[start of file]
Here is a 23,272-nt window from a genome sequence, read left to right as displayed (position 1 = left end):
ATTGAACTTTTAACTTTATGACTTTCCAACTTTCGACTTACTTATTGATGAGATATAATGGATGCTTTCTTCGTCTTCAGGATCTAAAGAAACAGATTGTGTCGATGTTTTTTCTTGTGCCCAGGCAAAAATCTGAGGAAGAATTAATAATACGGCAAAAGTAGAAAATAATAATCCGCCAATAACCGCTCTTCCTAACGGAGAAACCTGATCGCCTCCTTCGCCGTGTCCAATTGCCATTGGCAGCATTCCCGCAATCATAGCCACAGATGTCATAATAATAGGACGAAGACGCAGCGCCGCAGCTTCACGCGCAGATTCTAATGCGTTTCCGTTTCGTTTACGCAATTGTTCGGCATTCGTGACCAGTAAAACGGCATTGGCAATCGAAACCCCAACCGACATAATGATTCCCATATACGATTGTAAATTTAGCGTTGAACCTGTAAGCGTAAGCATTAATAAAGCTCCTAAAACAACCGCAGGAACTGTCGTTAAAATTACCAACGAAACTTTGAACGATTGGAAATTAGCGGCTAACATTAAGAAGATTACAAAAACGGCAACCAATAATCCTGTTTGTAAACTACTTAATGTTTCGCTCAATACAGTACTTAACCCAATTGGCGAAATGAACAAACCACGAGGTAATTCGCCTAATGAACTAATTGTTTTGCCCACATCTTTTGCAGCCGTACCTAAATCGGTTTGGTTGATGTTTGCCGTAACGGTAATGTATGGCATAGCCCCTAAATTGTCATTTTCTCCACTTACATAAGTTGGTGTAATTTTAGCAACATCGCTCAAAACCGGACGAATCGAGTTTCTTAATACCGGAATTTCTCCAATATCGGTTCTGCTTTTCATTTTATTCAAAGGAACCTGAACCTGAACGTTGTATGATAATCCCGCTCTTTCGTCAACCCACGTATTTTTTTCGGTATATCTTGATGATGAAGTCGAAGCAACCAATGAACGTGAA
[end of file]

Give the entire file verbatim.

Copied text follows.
Here is a 23,272-nt window from a genome sequence, read left to right as displayed (position 1 = left end):
ATTGAACTTTTAACTTTATGACTTTCCAACTTTCGACTTACTTATTGATGAGATATAATGGATGCTTTCTTCGTCTTCAGGATCTAAAGAAACAGATTGTGTCGATGTTTTTTCTTGTGCCCAGGCAAAAATCTGAGGAAGAATTAATAATACGGCAAAAGTAGAAAATAATAATCCGCCAATAACCGCTCTTCCTAACGGAGAAACCTGATCGCCTCCTTCGCCGTGTCCAATTGCCATTGGCAGCATTCCCGCAATCATAGCCACAGATGTCATAATAATAGGACGAAGACGCAGCGCCGCAGCTTCACGCGCAGATTCTAATGCGTTTCCGTTTCGTTTACGCAATTGTTCGGCATTCGTGACCAGTAAAACGGCATTGGCAATCGAAACCCCAACCGACATAATGATTCCCATATACGATTGTAAATTTAGCGTTGAACCTGTAAGCGTAAGCATTAATAAAGCTCCTAAAACAACCGCAGGAACTGTCGTTAAAATTACCAACGAAACTTTGAACGATTGGAAATTAGCGGCTAACATTAAGAAGATTACAAAAACGGCAACCAATAATCCTGTTTGTAAACTACTTAATGTTTCGCTCAATACAGTACTTAACCCAATTGGCGAAATGAACAAACCACGAGGTAATTCGCCTAATGAACTAATTGTTTTGCCCACATCTTTTGCAGCCGTACCTAAATCGGTTTGGTTGATGTTTGCCGTAACGGTAATGTATGGCATAGCCCCTAAATTGTCATTTTCTCCACTTACATAAGTTGGTGTAATTTTAGCAACATCGCTCAAAACCGGACGAATCGAGTTTCTTAATACCGGAATTTCTCCAATATCGGTTCTGCTTTTCATTTTATTCAAAGGAACCTGAACCTGAACGTTGTATGATAATCCCGCTCTTTCGTCAACCCACGTATTTTTTTCGGTATATCTTGATGATGAAGTCGAAGCAACCAATGAACGTGAA